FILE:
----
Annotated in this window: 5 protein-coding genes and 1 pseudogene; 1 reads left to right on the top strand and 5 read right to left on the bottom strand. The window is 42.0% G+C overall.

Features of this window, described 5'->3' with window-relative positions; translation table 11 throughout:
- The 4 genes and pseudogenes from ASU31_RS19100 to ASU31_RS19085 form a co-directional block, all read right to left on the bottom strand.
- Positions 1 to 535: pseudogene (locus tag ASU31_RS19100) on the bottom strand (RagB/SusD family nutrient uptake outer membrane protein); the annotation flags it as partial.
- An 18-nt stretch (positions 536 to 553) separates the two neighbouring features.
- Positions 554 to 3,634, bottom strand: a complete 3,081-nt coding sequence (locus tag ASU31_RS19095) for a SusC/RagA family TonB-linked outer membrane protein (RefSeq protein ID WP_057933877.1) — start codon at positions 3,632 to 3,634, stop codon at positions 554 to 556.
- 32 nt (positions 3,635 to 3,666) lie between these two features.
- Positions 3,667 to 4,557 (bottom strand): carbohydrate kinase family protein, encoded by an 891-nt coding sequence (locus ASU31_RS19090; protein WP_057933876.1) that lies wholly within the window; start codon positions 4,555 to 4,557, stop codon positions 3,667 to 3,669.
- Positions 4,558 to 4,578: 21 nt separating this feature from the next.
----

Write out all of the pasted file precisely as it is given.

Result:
Annotated in this window: 5 protein-coding genes and 1 pseudogene; 1 reads left to right on the top strand and 5 read right to left on the bottom strand. The window is 42.0% G+C overall.

Features of this window, described 5'->3' with window-relative positions; translation table 11 throughout:
- The 4 genes and pseudogenes from ASU31_RS19100 to ASU31_RS19085 form a co-directional block, all read right to left on the bottom strand.
- Positions 1 to 535: pseudogene (locus tag ASU31_RS19100) on the bottom strand (RagB/SusD family nutrient uptake outer membrane protein); the annotation flags it as partial.
- An 18-nt stretch (positions 536 to 553) separates the two neighbouring features.
- Positions 554 to 3,634, bottom strand: a complete 3,081-nt coding sequence (locus tag ASU31_RS19095) for a SusC/RagA family TonB-linked outer membrane protein (RefSeq protein ID WP_057933877.1) — start codon at positions 3,632 to 3,634, stop codon at positions 554 to 556.
- 32 nt (positions 3,635 to 3,666) lie between these two features.
- Positions 3,667 to 4,557 (bottom strand): carbohydrate kinase family protein, encoded by an 891-nt coding sequence (locus ASU31_RS19090; protein WP_057933876.1) that lies wholly within the window; start codon positions 4,555 to 4,557, stop codon positions 3,667 to 3,669.
- Positions 4,558 to 4,578: 21 nt separating this feature from the next.